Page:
"They sent those musicians on a professional path," Hatch said. Indeed, Waters would soon head to Chicago where he switched to electric guitar and left a huge mark on blues and rock music. Rolling Stone magazine ranked him No. 17 on its list of the 100 Greatest Artists of All Time in 2004.
The Coahoma County findings were to be published jointly by Fisk University and the Library of Congress, but Work's manuscripts along with those of Jones and Adams were inexplicably lost or misplaced in Washington. Most of what was known of the landmark study came from Lomax's papers and his 1993 memoir "The Land Where the Blues Began."
"It's kind of a romantic view of everything," Nemerov said of the book. "If all we had was Lomax's view of black culture of the 1930s and '40s ... we would think that the only black music was in prisons or cotton fields being sung by black people oppressed by cruel white plantation owners."
While working on a biography of Waters in the late '90s, author Robert Gordon found most of the lost manuscripts in a file cabinet at the Alan Lomax Archive in New York. He and Nemerov edited them for a 2005 book, "Lost Delta Found: Rediscovering the Fisk University-Library of Congress Coahoma County Study, 1941-1942." The book contains Work's transcriptions as well as the three men's narratives about the Delta.
In the preface, Gordon said the information compiled by the black researchers _ as opposed to Lomax, who was white _ was like "finding old pictures of someone you've always known. The pictures reveal new aspects of an old friend, a deeper sense of dimension."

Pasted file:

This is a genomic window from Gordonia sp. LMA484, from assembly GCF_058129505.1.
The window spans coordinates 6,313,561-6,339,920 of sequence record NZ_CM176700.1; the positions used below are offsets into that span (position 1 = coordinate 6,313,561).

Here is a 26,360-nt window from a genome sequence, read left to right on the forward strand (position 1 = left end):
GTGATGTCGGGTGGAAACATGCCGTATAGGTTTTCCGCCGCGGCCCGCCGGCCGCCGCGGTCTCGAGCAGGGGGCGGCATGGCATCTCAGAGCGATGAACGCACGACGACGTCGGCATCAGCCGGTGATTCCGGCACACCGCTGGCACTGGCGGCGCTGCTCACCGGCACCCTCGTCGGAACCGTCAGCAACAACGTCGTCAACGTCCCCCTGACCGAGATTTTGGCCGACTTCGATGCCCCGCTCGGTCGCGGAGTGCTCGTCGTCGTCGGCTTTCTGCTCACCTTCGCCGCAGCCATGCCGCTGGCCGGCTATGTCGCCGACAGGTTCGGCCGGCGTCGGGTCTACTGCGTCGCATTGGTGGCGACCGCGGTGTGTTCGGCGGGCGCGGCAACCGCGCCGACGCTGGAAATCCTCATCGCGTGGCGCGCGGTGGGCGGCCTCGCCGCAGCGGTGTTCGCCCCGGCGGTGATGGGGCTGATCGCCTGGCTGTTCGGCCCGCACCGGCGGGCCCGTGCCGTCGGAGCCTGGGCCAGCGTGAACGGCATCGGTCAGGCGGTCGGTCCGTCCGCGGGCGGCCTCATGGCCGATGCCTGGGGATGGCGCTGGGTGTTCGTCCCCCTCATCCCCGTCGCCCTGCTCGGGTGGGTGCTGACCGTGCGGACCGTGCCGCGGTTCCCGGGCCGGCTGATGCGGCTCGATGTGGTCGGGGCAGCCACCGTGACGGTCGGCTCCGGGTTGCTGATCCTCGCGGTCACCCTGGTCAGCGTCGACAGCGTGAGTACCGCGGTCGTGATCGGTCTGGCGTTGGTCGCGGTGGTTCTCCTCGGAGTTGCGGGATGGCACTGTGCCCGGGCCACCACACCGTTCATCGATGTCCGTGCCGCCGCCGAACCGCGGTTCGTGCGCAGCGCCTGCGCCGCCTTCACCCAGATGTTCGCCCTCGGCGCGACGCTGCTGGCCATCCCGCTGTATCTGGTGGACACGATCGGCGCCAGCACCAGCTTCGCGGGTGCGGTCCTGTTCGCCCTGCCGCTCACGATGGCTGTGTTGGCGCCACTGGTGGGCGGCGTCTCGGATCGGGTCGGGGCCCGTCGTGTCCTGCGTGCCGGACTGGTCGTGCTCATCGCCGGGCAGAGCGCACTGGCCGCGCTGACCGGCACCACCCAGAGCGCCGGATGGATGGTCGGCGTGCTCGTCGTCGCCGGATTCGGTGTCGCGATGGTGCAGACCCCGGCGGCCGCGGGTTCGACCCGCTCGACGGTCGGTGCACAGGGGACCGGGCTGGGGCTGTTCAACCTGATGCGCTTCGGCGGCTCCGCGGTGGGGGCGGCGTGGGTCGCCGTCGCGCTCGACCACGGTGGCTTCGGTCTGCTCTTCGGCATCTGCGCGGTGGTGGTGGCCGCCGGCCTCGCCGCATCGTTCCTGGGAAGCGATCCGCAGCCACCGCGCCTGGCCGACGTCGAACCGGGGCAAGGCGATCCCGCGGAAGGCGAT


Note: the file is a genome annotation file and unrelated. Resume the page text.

For one thing, Nemerov said it showed that the black spirituals that occupy a large part of Lomax's findings were already a dying art form in the churches, replaced by conventional hymns and gospel tunes.
"Lomax was fixated on spirituals as being extremely valuable. But Work was interested in what was going on right now," Nemerov said. "He'd go to a church and record what was happening that Sunday. Lomax would ask people to stay after church and sing the spirituals they remembered."
The Fisk exhibit features Work's compositions and papers, while the CD reflects the folk music that inspired him.
The disc includes a brief interview Work did with a young Waters in Coahoma County. In those days the bluesman played acoustic guitar and went by Muddy Water _ without the "s."
"Name is McKinley Morganfield, nickname Muddy Water. Stovall's famous guitar picker," he proclaims.
"Who made up the 'Burr Clover Blues'?" Work asks him.
"Muddy Water."
"You made it up all by yourself?"
"All by myself. Sun Sims and myself."
"How did you get the verses to grow up, develop your verses?"
"Well, we just got together on our verses and one tracks in another verse and one writes one 'til we made up the whole song."
And so it went, one man on his way to pushing the blues in new directions and another intent on capturing it just as it was.
While Waters would hit his stride a decade later, Work's legacy is only now being fully realized.
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On the Net:
http://www.fisk.edu


Updated : 2021-09-17 10:00 GMT+08:00